Posts About: Resources

“Climate change is real”
Say new state standards & NYSSBA 

The NYS School Boards Association’s new report recommends that when it comes to climate change school districts and teachers should avoid debate and let the data speak for itself.

Time for a break, but we’ll be back soon

THV is on vacation, but we’ll be back late in October with new posts. In the meantime, here are a few of the things going on and lots to plan for throughout the fall.

Sharing place-based ideas . . .
With colleagues and students

I want to increase the number of teachers who include place-based opportunities for their students. As a teacher, I know that I am much more apt to try something new if an activity or lesson is already created, so that I don’t have to recreate the wheel.

What plants grow at your school?
A project for the new school year

In the spring of 2016, fifth graders at Woodstock Day School began a study of native and invasive plants on the school property. Their classroom teacher, Jennifer Farmer, and I – the science teacher — worked together to maximize learning. Students were already familiar with water chestnuts from an earlier trip to Saugerties Lighthouse.

Responding to Charlottesville

No Civil War battles were fought in the Hudson Valley,  but we are not immune to the legacies of  slavery and racism.  When school reopens next month words and images from Charlottesville will be added to those students already carry from Ferguson, Staten Island, and so many other places.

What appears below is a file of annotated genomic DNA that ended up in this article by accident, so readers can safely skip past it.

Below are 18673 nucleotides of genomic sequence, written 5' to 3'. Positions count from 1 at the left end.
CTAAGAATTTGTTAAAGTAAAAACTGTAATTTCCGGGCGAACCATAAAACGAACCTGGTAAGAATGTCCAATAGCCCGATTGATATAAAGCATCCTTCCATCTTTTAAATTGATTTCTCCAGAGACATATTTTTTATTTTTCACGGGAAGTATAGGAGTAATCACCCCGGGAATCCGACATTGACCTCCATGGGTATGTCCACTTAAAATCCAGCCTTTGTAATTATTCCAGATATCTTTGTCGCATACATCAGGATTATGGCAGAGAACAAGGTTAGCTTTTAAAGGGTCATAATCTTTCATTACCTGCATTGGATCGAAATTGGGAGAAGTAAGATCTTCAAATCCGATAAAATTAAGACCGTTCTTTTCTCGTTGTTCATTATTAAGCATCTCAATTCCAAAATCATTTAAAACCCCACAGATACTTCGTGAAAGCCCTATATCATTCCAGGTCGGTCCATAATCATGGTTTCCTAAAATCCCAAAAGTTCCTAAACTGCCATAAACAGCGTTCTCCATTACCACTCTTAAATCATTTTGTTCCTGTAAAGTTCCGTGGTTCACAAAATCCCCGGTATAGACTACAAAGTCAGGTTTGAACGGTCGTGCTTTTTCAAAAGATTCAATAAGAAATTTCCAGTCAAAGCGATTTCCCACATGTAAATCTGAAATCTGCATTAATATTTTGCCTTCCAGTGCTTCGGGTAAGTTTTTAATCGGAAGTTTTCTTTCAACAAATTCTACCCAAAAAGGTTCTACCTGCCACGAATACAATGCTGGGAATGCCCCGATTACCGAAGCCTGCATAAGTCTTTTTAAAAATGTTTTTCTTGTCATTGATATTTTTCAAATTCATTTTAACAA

Teaching about climate science

In an April letter to members, the executive director of the National Science Teachers Association (NSTA) urged, “Just teach science in your classroom.” Why?

Minnewaska State Park: A Place of Wonder

Minnewaska State Park Preserve is a vital space for future generations argues a middle school teacher. “First of all, it is beautiful. I have traveled to many wild parks in America on both coasts and all over the Rocky Mountain region — and Lake Minnewaska and its surrounding land are special. Standing on top of the cliffs….

What’s Hugo’s Story?

What’s Hugo’s story? Let’s back up. The real question was, “What is the story of the New Paltz Huguenots, and how could I break it down so kids got it?” It’s the first question I pondered upon becoming Historic Huguenot Street’s school programming coordinator. I had taught for years so I was used to asking those kinds of questions.

Understanding Slavery in the Hudson Valley

Historic Hudson Valley (HHV), has been telling the story of slavery in the colonial north for more than 20 years. Now, with the National Endowment for the Humanities, HHV offers “Slavery in the Colonial North”, a summer institute for teachers, July 9-14 at Philipsburg Manor.

December is Human Rights Month

Activities and lessons commemorating adoption of the UDHR can be especially meaningful in the Hudson Valley because of Eleanor Roosevelt’s lead role in drafting and securing its passage.